Administering Medication

  • Introduction

    Oral medication must be medication prescribed either by the child’s GP or by a pharmacist. The instructions for dosage should be adhered to. Mid Annandale Playcare must obtain parent/carer written consent and clear instructions as to how to administer such medicine. We will ask parents to fill in a medication form, including the last time the medicine was administered. The parent should have given the child at least one dose of medicine to ensure the child does not have an adverse reaction to it. When a child is given a new medication, parents should watch closely for allergy or sensitivity symptoms. This does not include emergency medication such as an adrenaline pen where the risk of not giving it could outweigh any adverse reaction

    Medication should always be supplied to the service in its original container and box clearly labelled by medical professional with the child’s name, date of birth and dosage.

    Medication Administration Recording System (MARS)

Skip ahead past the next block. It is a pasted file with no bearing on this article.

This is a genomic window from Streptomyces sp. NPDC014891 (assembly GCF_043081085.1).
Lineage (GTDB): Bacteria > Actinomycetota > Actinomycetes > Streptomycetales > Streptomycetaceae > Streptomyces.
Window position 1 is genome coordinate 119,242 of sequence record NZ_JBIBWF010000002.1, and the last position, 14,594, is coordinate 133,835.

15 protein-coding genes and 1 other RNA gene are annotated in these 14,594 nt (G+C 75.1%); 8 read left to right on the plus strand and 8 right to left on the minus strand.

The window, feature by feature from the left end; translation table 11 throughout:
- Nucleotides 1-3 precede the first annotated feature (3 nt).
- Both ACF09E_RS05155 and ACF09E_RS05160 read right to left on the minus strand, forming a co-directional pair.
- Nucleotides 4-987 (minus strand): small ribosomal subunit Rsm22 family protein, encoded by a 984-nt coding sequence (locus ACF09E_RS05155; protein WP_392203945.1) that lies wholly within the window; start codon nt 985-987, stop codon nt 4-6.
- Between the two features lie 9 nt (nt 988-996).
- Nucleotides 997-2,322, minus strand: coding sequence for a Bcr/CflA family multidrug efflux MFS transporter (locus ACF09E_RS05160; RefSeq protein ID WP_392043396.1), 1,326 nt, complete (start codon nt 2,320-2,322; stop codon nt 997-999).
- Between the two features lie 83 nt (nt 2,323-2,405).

A Medication Administration Recording System will be adhered to by all staff.

    The record will show;

    • the child’s name,
    • type of medicine administered,
    • reason why medication was/was not administered,
    • date and time administered,
    • dosage,
    • name and signature of person administering medicine,
    • name and signature of witness,
    • time of notification to child’s parent/carer when medicine has been given in an emergency.

    We must receive the medication’s packaging and accompanying patient information leaflet which will include instructions about how to store the medicine.

    Administration of Paracetamol/Calpol

    At M.A.P we are happy to administer liquid paracetamol to a child (with the appropriate labels and documentation) in these circumstances:

    • Teething,
    • After immunisations as requested by medical professionals,
    • Earache and other mild to moderate pains,
    • In circumstances where a fever may lead to a convulsion in a child who has medical evidence of this condition.

    We cannot provide liquid paracetamol for children who have a fever (a high temperature of 38ºC and above). This is because a child’s body temperature often rises in response to an infection with bacteria and viruses and the administration of paracetamol/Calpol could be masking a more sinister illness. If a child does have a high temperature they will be sent home from nursery.

    There is no proven evidence that paracetamol has any effect on coughs or to improve sleeping therefore we will not administer paracetamol for this reason. If a child has cold or flu symptoms we will also refuse to administer paracetamol for this.